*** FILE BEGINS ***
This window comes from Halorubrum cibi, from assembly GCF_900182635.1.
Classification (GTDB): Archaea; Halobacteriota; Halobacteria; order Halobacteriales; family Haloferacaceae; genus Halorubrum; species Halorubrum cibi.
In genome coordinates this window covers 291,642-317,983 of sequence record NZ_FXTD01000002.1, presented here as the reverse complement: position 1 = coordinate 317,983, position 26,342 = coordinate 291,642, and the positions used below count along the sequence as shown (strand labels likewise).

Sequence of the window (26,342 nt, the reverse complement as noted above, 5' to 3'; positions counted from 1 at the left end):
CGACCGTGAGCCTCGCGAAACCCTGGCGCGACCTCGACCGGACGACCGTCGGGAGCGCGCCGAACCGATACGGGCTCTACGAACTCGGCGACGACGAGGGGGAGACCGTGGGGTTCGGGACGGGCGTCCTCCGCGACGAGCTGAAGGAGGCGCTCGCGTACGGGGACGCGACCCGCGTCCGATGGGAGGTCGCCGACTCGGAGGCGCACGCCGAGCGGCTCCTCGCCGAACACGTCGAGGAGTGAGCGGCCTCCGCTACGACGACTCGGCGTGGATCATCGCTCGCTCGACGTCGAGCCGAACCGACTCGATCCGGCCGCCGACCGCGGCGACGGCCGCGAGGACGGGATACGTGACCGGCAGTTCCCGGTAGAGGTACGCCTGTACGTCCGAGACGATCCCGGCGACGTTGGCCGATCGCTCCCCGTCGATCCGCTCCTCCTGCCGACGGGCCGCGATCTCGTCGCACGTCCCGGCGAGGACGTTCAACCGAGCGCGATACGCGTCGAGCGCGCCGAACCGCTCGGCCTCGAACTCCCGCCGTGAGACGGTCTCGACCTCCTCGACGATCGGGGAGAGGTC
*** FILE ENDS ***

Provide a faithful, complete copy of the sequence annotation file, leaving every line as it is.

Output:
This window comes from Halorubrum cibi, from assembly GCF_900182635.1.
Classification (GTDB): Archaea; Halobacteriota; Halobacteria; order Halobacteriales; family Haloferacaceae; genus Halorubrum; species Halorubrum cibi.
In genome coordinates this window covers 291,642-317,983 of sequence record NZ_FXTD01000002.1, presented here as the reverse complement: position 1 = coordinate 317,983, position 26,342 = coordinate 291,642, and the positions used below count along the sequence as shown (strand labels likewise).

Sequence of the window (26,342 nt, the reverse complement as noted above, 5' to 3'; positions counted from 1 at the left end):
CGACCGTGAGCCTCGCGAAACCCTGGCGCGACCTCGACCGGACGACCGTCGGGAGCGCGCCGAACCGATACGGGCTCTACGAACTCGGCGACGACGAGGGGGAGACCGTGGGGTTCGGGACGGGCGTCCTCCGCGACGAGCTGAAGGAGGCGCTCGCGTACGGGGACGCGACCCGCGTCCGATGGGAGGTCGCCGACTCGGAGGCGCACGCCGAGCGGCTCCTCGCCGAACACGTCGAGGAGTGAGCGGCCTCCGCTACGACGACTCGGCGTGGATCATCGCTCGCTCGACGTCGAGCCGAACCGACTCGATCCGGCCGCCGACCGCGGCGACGGCCGCGAGGACGGGATACGTGACCGGCAGTTCCCGGTAGAGGTACGCCTGTACGTCCGAGACGATCCCGGCGACGTTGGCCGATCGCTCCCCGTCGATCCGCTCCTCCTGCCGACGGGCCGCGATCTCGTCGCACGTCCCGGCGAGGACGTTCAACCGAGCGCGATACGCGTCGAGCGCGCCGAACCGCTCGGCCTCGAACTCCCGCCGTGAGACGGTCTCGACCTCCTCGACGATCGGGGAGAGGTC